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B737 Max: pilot challenged when asking for more training

First report into Ethiopian crash released

A preliminary report into the crash of an Ethiopian Airlines plane last month has revealed that the pilots had done everything they could to prevent the fatal accident. 


With Ethiopian’s pilots “repeatedly” following procedures recommended by Boeing before the crash, the US plane maker’s boss has admitted, for the first time, that a failure in the jet’s anti-stall system was a factor in the event, the BBC reported. 


Pilots at the control of a jet ready for takeoff (Image Jon Flobrant on Unsplash)


The report comes as an experienced pilot claims he told managers at his US airline months before October’s Lion Air crash that he felt uneasy about the level of training he had received prior to his scheduled first flight on the Boeing 737 Max. 


Making matters worse for the pilot, he says he then faced challenges and even a form of reprimand when he asked for extra training. 


Speaking to Quartz, the aviator said that after finishing the recommended video tutorial (which pilots already certified to fly variants of the 737 need only complete), he didn’t think he had received enough training on the new aircraft.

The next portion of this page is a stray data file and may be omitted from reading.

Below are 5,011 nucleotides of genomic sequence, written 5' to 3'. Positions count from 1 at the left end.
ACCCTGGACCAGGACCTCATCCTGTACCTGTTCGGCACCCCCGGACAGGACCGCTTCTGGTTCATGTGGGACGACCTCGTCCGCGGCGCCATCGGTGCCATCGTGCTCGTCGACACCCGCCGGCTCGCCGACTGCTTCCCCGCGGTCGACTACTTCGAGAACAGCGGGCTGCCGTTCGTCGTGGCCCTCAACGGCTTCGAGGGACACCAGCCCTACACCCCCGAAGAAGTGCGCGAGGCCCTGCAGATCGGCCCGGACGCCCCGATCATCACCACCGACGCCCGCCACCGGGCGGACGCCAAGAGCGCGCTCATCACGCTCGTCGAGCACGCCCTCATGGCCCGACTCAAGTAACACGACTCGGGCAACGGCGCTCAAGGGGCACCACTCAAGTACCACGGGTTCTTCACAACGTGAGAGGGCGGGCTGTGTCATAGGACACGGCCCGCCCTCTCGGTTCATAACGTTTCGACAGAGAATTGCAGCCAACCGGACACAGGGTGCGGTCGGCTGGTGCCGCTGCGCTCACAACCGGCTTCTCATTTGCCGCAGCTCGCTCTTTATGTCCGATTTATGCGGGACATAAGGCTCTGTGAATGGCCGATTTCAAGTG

“After completing it, over the next couple of days I got to thinking that, you know, they said it wasn’t a different airplane, it was just the same airplane with some differences,” the male pilot, who remains unidentified, said. 


“But I went back over my notes, and I went back in the iPad and reviewed some of the information and I realized it was actually, it was the same airframe, but it had different instrumentation, some of the things were in different places, it sat on the ground differently, and it was just a different airplane.” 


After telling his employers that he felt he needed more training on the plane, his simulator test was denied (as the carrier didn’t have simulators for the Max), while his request to fly with an instructor on his first 737 Max flight required a lengthy conversation before finally being granted. 


However, he was taken off the first flight after the instructor failed to show up and the pilot was unwilling to fly. 


“I was punished not just from being taken off the trip and having the pay subtracted from me but by having a ‘missed trip’ put in my schedule, which is the same as same as not showing up for the trip,” he said.


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Written by: Mark Harada
Published: 5 April 2019

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